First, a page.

Post-Trip Reflection: Tortuguero

Trip Start Dec 28, 2004
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12
Trip End Jan 11, 2005


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Flag of United States  , Iowa
Wednesday, March 23, 2005

Visit Klenske, Ink.

When most people think of traveling to Costa Rica, they feel a warm pacific breeze blowing and soft white sand between their toes. They picture posh resorts, the glowing Volcan Arenal, a misty rain forest, or the zip of a canopy tour. But there is another side of Costa Rica, one well worth adding to your itinerary of places to go while traveling in the country. A side accessible only by boat, winding through black-water jungle canals. Isolated from any bustling towns, tourist traps, and even roads, it is a side as diverse in tropical wildlife as in the experiences it offers. Here, on this "far side" of Costa Rica, the dense jungle palms of Parque Nacional Tortuguero gently bow towards the turbulent waters of the Caribbean Sea. It is here, on the far side of Costa Rica, that my wife, Kara, and I began our December/January, 2005 trip to the nation.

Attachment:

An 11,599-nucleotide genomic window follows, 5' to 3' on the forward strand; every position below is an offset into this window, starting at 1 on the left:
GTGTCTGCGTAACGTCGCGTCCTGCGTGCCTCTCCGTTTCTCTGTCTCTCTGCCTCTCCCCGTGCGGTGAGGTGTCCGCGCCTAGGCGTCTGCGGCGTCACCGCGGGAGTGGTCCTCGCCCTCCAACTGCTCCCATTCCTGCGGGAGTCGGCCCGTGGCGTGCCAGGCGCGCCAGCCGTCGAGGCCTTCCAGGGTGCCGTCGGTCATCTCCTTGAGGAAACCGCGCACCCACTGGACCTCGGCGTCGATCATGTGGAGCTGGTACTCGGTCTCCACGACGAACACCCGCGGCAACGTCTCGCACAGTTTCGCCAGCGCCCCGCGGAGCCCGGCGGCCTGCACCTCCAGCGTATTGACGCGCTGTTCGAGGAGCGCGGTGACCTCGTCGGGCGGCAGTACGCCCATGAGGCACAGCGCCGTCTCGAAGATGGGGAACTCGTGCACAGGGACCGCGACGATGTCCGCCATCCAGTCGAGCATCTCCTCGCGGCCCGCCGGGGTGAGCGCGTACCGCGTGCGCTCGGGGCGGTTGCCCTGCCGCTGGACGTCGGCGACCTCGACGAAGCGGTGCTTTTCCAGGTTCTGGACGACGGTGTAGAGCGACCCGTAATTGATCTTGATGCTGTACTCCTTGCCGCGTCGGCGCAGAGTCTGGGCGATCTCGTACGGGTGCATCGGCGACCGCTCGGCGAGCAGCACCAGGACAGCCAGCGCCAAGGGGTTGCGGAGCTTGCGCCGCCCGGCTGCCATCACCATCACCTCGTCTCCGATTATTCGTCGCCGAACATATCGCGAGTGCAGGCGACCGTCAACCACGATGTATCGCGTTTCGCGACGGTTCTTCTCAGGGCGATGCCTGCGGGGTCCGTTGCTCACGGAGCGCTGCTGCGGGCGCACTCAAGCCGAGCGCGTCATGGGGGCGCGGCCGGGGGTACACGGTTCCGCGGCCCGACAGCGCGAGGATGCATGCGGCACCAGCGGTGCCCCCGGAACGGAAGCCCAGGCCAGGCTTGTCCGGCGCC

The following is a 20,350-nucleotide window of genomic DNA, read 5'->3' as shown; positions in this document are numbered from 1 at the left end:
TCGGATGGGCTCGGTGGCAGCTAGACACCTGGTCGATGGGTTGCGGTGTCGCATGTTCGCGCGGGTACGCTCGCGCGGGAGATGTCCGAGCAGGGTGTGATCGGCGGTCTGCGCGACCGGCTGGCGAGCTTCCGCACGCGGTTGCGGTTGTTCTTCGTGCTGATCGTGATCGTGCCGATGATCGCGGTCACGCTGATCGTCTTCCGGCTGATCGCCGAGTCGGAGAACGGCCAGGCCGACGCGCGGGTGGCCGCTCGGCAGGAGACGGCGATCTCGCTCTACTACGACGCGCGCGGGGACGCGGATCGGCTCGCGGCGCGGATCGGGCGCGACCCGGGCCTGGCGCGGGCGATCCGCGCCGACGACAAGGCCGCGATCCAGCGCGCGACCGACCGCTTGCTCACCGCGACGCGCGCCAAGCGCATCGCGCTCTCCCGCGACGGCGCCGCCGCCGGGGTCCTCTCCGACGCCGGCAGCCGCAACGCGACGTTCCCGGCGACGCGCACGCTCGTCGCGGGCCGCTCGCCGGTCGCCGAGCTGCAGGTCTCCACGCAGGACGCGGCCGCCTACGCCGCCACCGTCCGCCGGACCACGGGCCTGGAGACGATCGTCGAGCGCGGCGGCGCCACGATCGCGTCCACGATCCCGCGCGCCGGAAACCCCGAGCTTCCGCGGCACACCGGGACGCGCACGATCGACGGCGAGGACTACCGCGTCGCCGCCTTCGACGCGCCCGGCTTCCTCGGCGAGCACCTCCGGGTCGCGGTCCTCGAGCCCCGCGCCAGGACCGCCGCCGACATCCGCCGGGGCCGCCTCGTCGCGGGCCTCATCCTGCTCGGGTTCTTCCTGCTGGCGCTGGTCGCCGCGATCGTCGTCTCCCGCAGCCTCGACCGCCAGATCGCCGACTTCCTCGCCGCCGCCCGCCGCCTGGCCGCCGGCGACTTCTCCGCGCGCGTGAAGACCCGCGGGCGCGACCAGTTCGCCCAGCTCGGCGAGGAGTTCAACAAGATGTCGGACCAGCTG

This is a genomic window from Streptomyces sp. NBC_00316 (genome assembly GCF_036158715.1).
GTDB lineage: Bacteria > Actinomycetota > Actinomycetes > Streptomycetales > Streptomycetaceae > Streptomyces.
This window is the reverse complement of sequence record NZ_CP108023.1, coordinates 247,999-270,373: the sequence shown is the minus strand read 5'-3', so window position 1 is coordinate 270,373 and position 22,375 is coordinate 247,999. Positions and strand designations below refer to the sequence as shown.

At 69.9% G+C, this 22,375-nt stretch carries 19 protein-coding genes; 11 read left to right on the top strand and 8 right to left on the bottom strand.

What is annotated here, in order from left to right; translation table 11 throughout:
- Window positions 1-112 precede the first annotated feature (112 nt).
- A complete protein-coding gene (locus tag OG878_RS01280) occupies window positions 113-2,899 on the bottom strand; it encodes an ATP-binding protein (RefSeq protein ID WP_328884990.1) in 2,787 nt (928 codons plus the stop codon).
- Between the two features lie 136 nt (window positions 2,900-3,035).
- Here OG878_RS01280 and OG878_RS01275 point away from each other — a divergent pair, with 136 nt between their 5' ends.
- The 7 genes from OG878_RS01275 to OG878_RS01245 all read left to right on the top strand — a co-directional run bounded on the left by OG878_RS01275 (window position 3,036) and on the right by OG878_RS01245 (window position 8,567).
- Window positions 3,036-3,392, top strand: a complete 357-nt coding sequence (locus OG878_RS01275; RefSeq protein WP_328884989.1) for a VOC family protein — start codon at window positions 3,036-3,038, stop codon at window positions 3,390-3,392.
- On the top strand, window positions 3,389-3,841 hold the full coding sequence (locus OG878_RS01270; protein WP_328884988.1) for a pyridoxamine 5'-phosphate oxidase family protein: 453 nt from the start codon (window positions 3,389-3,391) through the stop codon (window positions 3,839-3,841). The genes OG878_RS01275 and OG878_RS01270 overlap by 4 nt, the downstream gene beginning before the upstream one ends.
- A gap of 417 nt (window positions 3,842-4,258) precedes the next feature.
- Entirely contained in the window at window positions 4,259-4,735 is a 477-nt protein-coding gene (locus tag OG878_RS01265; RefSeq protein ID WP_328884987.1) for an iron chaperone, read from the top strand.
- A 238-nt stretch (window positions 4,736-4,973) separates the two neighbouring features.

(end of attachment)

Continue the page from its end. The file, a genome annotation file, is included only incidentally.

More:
Actually getting to the Tortuguero area is an adventure in itself. We arranged our three-day tour with Turtle Beach Lodge. Like most of the area lodges, the tour includes transportation, lodging, meals and several guided tours or activities. After an early morning pick-up from our hotel in San Jose, we boarded an air conditioned bus and set out on a four hour ride down bumpy country roads. The highlights of the bus trip included passing through Parque Nacional Braulio Carrillo (so large it encompasses five life zones), and a quick stop at the Del Monte banana plantation, where we observed the immense amount of work that goes into "making" the banana you enjoy with your breakfast.